Mats Sundin's Middle Name Is Consistency, But Is That Worth $10 Million a Year?

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Mats Sundin's Middle Name Is Consistency, But Is That Worth $10 Million a Year?

This may be an odd thing coming from a Senators fan. But despite what some of my other colleagues in the Senators community believe, I think Mats Sundin is one of the best players in the NHL.

In fact, when talks were circling last year that Sundin was gonna be on trade block and willing to waive his no-trade clause, I honestly thought the Senators should have made a push to get him on this team. Many thought I was crazy, others thought it would never happen, and a few believed I should be hung from a tree in front of the parliament buildings!

Regardless of all that, I believe Sundin's addition to any team deemed to be a legitimate Stanley Cup contender, may be enough to put said team over the top. The Montreal Canadiens, for one, would definitely be legitimate contenders, given the depth of their roster and solid goaltending.

That being said, the ridiculous amount of money thrown his way may be too much for the aging centre, given his longevity as a viable player in the NHL. While no one can dispute the fact that eighteen-straight 20-goal seasons is impressive, a few things are glaringly clear.

For one, he's never had a 50-goal season in his career. He's hit 40 a few times, but never fifty.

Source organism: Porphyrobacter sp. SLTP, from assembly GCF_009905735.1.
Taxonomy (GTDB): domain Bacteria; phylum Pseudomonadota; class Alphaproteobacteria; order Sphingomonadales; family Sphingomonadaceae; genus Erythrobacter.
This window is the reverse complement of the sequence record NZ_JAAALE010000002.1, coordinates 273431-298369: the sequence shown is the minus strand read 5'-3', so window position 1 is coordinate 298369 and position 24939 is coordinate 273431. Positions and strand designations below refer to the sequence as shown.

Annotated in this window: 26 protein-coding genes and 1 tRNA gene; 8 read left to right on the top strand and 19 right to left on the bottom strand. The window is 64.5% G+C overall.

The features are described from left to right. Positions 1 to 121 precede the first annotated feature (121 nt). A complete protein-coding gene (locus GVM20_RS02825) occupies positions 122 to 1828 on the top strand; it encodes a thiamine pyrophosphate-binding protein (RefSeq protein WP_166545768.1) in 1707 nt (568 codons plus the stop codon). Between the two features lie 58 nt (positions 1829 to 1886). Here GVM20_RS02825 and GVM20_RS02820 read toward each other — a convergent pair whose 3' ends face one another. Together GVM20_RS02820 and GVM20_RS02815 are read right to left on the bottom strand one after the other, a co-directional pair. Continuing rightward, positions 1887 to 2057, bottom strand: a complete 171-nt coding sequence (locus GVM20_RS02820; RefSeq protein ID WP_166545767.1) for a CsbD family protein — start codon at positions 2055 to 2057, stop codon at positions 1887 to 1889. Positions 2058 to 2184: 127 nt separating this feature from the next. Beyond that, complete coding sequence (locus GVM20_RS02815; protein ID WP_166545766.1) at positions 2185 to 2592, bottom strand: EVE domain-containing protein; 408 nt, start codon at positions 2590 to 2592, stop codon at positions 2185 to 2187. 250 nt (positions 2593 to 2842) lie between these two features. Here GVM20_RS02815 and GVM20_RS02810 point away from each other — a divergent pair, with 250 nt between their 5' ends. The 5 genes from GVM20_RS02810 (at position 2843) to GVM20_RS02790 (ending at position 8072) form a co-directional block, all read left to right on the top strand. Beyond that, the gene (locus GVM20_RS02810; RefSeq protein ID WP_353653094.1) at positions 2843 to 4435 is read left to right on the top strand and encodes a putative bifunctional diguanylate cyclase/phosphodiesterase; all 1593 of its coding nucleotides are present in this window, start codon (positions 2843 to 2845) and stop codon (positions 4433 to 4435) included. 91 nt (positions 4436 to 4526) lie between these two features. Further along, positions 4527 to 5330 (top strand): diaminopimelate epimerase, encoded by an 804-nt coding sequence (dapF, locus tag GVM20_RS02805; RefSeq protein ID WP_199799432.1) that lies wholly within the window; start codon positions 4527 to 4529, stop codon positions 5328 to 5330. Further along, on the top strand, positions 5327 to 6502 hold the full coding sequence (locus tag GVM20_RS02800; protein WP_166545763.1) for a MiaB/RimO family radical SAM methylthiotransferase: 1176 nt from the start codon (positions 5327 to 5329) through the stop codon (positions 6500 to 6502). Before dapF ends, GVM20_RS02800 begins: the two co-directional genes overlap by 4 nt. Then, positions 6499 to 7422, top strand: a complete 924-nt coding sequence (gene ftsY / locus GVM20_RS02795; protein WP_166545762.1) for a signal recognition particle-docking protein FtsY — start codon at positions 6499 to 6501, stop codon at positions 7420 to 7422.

Second, he's only reached the 100-point plateau once, in his second year with the Nordiques, and since then has only reached over 90 points twice and over 70 points another two times.

Finally, he's never won a Stanley Cup.

Some critics have argued that of one of the greatest character flaws about Sundin is his seeming ambiguity towards the National Hockey League championship. One such example arose in the 2003 Stanley Cup Playoffs, when it was found out that Sundin had already booked his ticket back to Sweden before Game Six of the Eastern Conference Quarterfinals, after the Leafs had fallen to 3-2 in the series against the Flyers.

Others argue that the best hockey that they'd seen the Swedish phenom play was during the 2004 Olympics in Turin, when the Swedish National Team won the Olympic Gold Medal.

However, it is without a doubt that Mats has been the heart and soul of a Toronto team that has not seen a championship since 1967. His unwavering loyalty to his team and teammates has been without question.

Character flaws aside, I think that Mats Sundin would be an asset to any team he decides to join, whether it be Montreal, Toronto, Vancouver, or Detroit. But at the twilight of a career, it would be foolish to hand out such a large contract.

My advice to General Managers is this—get what you can, when you can and at the best value to your team and its fans. In the end, it's the average ticket buyer who will feel the pitfalls or positive consequences of your decision.

Finally, Mats Sundin should make the decision that is right to him. He has nothing left to prove, and if he retires it will be with his head held high.

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